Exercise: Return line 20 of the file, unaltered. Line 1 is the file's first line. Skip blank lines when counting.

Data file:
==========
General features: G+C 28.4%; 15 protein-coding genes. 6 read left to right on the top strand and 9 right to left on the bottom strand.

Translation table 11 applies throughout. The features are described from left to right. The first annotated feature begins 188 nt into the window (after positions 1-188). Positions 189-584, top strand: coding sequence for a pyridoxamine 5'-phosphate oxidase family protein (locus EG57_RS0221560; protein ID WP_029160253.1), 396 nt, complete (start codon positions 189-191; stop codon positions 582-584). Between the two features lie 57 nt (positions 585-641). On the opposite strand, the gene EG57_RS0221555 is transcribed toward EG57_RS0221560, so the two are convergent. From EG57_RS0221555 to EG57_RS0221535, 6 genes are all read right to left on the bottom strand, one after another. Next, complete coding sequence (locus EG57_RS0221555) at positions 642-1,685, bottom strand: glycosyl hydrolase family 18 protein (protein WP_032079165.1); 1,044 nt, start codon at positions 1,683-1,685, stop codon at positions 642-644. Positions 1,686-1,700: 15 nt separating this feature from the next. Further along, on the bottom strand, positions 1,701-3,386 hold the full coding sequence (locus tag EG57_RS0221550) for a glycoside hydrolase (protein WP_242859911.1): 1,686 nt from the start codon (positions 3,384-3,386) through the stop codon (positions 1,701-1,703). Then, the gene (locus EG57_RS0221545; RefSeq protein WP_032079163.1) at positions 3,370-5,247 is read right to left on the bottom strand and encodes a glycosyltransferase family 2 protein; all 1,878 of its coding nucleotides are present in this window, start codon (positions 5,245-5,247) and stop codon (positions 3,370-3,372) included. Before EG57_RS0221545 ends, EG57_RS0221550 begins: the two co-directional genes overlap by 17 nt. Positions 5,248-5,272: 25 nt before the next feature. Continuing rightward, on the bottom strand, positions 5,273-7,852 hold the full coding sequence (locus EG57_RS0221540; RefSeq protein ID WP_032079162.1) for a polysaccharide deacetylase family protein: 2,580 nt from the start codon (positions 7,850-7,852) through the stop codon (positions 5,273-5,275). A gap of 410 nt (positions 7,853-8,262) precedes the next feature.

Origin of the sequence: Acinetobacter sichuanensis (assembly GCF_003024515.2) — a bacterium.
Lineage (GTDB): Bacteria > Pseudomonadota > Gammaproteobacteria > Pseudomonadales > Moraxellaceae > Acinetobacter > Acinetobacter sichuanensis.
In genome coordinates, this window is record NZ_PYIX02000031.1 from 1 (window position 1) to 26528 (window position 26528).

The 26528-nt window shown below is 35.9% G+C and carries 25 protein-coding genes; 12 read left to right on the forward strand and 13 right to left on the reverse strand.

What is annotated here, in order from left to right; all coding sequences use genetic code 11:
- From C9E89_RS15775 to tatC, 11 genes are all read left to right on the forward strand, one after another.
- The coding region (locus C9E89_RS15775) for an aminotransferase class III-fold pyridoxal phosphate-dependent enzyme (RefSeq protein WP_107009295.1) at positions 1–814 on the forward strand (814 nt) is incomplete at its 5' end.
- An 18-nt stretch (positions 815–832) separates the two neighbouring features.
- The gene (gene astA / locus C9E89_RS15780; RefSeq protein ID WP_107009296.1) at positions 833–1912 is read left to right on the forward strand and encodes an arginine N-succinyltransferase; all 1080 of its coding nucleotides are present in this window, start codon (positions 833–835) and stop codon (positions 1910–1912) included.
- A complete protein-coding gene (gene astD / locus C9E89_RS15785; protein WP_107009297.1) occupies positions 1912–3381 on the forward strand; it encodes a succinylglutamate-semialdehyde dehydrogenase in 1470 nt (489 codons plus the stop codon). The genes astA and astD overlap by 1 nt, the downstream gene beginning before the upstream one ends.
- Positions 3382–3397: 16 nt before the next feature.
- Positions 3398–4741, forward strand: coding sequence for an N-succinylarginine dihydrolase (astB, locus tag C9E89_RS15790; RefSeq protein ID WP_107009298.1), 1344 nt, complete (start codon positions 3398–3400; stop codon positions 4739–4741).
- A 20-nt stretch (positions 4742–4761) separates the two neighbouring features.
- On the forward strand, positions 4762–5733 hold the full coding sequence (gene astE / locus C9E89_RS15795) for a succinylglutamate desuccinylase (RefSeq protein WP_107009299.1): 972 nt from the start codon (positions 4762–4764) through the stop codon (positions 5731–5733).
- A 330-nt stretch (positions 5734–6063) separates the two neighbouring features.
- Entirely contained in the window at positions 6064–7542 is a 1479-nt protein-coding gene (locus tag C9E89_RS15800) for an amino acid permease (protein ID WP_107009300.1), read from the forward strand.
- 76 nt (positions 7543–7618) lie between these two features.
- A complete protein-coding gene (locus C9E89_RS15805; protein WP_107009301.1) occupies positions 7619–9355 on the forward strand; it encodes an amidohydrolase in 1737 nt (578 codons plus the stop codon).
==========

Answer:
- A complete protein-coding gene (locus C9E89_RS15805; protein WP_107009301.1) occupies positions 7619–9355 on the forward strand; it encodes an amidohydrolase in 1737 nt (578 codons plus the stop codon).